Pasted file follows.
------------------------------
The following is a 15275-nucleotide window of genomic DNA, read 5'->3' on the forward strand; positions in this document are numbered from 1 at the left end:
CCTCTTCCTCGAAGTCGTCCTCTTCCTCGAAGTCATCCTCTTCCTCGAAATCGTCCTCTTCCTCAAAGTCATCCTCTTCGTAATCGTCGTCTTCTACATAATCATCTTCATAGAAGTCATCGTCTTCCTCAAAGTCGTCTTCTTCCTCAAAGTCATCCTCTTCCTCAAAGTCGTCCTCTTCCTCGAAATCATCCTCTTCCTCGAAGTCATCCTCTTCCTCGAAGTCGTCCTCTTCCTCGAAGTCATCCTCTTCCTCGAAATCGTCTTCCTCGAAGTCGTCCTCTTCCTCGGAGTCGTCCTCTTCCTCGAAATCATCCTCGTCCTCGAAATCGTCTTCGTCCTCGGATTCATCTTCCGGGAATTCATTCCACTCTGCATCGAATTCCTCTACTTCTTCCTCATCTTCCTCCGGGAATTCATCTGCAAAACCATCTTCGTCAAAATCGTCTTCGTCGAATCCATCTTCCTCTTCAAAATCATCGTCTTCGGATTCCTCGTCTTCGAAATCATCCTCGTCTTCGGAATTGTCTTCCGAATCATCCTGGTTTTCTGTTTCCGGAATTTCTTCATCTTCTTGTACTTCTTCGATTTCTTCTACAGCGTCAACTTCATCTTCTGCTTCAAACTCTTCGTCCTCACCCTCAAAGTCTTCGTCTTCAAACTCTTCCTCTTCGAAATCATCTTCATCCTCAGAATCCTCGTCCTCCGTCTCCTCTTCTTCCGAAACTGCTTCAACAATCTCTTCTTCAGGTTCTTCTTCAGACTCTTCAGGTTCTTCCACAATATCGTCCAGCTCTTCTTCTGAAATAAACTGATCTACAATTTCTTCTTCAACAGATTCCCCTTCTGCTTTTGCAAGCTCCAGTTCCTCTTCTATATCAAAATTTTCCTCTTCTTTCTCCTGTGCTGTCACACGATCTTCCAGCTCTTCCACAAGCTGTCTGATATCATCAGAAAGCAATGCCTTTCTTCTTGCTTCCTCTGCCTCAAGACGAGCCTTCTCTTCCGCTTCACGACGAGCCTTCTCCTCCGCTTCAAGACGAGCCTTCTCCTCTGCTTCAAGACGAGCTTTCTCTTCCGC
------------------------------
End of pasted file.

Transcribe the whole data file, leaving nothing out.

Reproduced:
The following is a 15275-nucleotide window of genomic DNA, read 5'->3' on the forward strand; positions in this document are numbered from 1 at the left end:
CCTCTTCCTCGAAGTCGTCCTCTTCCTCGAAGTCATCCTCTTCCTCGAAATCGTCCTCTTCCTCAAAGTCATCCTCTTCGTAATCGTCGTCTTCTACATAATCATCTTCATAGAAGTCATCGTCTTCCTCAAAGTCGTCTTCTTCCTCAAAGTCATCCTCTTCCTCAAAGTCGTCCTCTTCCTCGAAATCATCCTCTTCCTCGAAGTCATCCTCTTCCTCGAAGTCGTCCTCTTCCTCGAAGTCATCCTCTTCCTCGAAATCGTCTTCCTCGAAGTCGTCCTCTTCCTCGGAGTCGTCCTCTTCCTCGAAATCATCCTCGTCCTCGAAATCGTCTTCGTCCTCGGATTCATCTTCCGGGAATTCATTCCACTCTGCATCGAATTCCTCTACTTCTTCCTCATCTTCCTCCGGGAATTCATCTGCAAAACCATCTTCGTCAAAATCGTCTTCGTCGAATCCATCTTCCTCTTCAAAATCATCGTCTTCGGATTCCTCGTCTTCGAAATCATCCTCGTCTTCGGAATTGTCTTCCGAATCATCCTGGTTTTCTGTTTCCGGAATTTCTTCATCTTCTTGTACTTCTTCGATTTCTTCTACAGCGTCAACTTCATCTTCTGCTTCAAACTCTTCGTCCTCACCCTCAAAGTCTTCGTCTTCAAACTCTTCCTCTTCGAAATCATCTTCATCCTCAGAATCCTCGTCCTCCGTCTCCTCTTCTTCCGAAACTGCTTCAACAATCTCTTCTTCAGGTTCTTCTTCAGACTCTTCAGGTTCTTCCACAATATCGTCCAGCTCTTCTTCTGAAATAAACTGATCTACAATTTCTTCTTCAACAGATTCCCCTTCTGCTTTTGCAAGCTCCAGTTCCTCTTCTATATCAAAATTTTCCTCTTCTTTCTCCTGTGCTGTCACACGATCTTCCAGCTCTTCCACAAGCTGTCTGATATCATCAGAAAGCAATGCCTTTCTTCTTGCTTCCTCTGCCTCAAGACGAGCCTTCTCTTCCGCTTCACGACGAGCCTTCTCCTCCGCTTCAAGACGAGCCTTCTCCTCTGCTTCAAGACGAGCTTTCTCTTCCGC